My Secrets to Staying Warm in Cold Weather

December 9, 2022


Getting outside is no doubt more difficult to do in the colder months, but that doesn’t mean you can’t get outdoors safely and still enjoy yourself! There are so many benefits to getting outside, even in the winter, including improving your sleep quality and immune function, reducing inflammation and feelings of depression, and more.

Although, you might not be surprised to hear that these benefits may not be as noticeable if you aren’t properly warm while you are outside. Keep reading below for my top tips. tostay warm and safe if you’re out adventuring in the cold!  


How to Stay Warm in the Winter: 


Proper layers in cold temperatures typically means a lightweight, moisture-wicking base layer, a mid-layer of some sort such as fleece or down, and then an outer layer to keep you dry and block out wind, often referred to as a shell. You want to make sure your top layer is also waterproof, yet lightweight and breathable so you can move easily and not overheat.

You may want to play around with different weights of baselayers and midlayers depending on the conditions you will be in. In addition to this, proper layers in the winter means absolutely NO cotton, not even cotton socks and ideally not cotton undergarments either. This is because cotton does not dry quickly and holds zero insulative value when wet, which leads to greater risk of hypothermia. That is where the phrase “cotton kills” comes from, and it sadly happens more than you would think. Opting for a synthetic layer like polypropylene, or a warmer layer such as merino wool will likely work best.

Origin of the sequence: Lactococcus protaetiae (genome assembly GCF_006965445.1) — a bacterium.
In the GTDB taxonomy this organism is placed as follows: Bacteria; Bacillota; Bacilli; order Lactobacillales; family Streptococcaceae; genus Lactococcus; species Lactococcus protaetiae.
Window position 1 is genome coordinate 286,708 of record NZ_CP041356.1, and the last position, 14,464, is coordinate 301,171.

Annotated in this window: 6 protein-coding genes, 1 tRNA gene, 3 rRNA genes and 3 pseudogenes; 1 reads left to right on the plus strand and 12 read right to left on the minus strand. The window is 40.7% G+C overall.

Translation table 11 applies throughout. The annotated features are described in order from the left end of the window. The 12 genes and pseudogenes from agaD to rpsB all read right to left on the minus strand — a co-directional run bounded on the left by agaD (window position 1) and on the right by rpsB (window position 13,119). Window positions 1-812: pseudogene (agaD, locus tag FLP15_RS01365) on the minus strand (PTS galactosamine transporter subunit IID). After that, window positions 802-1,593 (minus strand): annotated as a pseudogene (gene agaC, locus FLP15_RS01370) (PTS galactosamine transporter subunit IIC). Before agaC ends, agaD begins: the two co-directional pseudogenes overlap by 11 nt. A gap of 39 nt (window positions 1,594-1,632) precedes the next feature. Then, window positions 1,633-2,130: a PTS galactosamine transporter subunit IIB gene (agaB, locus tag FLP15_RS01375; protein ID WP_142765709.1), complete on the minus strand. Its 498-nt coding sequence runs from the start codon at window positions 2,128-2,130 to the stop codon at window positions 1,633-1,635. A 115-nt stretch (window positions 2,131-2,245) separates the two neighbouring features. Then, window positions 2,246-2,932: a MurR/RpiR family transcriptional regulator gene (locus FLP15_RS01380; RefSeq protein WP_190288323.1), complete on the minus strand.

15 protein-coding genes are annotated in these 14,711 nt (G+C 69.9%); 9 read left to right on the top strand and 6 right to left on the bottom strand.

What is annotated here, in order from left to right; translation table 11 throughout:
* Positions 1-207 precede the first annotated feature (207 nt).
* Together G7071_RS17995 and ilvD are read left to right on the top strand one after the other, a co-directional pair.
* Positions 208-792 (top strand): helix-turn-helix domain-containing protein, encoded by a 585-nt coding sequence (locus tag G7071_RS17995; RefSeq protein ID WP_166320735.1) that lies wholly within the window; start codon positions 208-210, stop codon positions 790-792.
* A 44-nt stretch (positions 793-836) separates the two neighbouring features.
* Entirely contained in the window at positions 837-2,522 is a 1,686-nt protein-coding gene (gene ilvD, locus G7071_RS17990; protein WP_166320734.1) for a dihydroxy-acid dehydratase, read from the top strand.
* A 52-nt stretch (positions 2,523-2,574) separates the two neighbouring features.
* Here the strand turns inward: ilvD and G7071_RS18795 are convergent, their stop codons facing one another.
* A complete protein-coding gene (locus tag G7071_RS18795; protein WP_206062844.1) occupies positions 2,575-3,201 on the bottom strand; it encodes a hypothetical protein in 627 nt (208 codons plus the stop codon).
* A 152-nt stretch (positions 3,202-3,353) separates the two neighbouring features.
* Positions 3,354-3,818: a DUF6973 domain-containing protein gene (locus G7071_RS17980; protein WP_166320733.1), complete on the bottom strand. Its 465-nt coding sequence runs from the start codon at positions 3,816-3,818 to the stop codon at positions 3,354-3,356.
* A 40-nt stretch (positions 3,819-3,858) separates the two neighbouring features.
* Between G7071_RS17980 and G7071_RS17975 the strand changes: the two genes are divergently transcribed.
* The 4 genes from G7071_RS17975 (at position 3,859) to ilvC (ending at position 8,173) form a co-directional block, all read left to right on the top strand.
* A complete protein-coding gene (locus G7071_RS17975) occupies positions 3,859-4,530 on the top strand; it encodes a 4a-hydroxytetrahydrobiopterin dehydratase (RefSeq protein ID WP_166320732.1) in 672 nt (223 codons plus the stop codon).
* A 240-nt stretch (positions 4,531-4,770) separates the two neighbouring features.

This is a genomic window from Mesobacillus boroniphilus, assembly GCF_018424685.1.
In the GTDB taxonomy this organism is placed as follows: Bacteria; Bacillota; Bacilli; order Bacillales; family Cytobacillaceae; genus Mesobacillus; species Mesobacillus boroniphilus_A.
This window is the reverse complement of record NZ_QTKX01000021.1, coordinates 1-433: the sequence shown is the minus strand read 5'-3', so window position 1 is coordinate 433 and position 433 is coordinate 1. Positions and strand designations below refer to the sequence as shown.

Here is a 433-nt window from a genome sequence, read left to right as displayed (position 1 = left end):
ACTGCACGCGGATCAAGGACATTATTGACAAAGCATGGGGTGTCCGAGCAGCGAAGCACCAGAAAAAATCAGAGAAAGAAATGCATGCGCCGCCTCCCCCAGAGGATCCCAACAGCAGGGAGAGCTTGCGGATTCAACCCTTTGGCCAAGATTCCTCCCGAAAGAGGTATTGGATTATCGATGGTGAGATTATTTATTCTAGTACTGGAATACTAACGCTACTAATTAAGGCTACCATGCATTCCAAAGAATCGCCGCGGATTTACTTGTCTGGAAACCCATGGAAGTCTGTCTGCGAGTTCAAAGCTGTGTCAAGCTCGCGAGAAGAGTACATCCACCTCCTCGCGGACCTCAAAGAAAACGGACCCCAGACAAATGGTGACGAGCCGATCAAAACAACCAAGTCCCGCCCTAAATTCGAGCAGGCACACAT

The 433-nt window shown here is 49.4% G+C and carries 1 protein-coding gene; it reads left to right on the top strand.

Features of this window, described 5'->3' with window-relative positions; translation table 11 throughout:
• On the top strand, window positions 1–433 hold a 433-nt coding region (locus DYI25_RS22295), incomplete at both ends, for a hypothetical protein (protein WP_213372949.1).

It is important to keep in mind that just because you have all of these layers with you does not mean you will be wearing all of them at all times. Keep reading for more info on that. 

If you want more details on the specific winter gear items I use, I’ve also included that below! 




In addition to having the proper layers with you, it’s important to understand which ones to wear when, and know when to take them off. Your main goal with hiking in the winter is to avoid sweating too much. The reason being to what we talked about above with hypothermia – once you are wet in cold temperatures, it is a lot more work for your body to warm up. Depending on your body’s thermoregulation or the difficulty of the hike you are doing, you may be more likely to sweat, however the more you can avoid it the better off you will be. 

You can avoid sweating simply by removing layers as you get warm, and keeping a consistent pace while hiking. My personal favorite way to keep myself at the right temperature is to “BE BOLD, START COLD.” It is common for many hikers in the winter to stop after about 15-20 minutes to shed a layer, which is completely fine, however by this point your body is likely already trying to cool itself down, rather than maintain a comfortable temperature. If you know you will be working up your body heat such as on a steeper hike, try starting with one layer less than you would be comfortable to start in, knowing that you will warm up as soon as you start your trek. 


If you’re starting to notice a trend here, you’re right! Thermoregulation is the name of the game; taking the time to keep your body properly warm will go a long way in the outdoors, especially in the winter. Add layers if you get cold, whether that be from wind, you stop to rest, etc.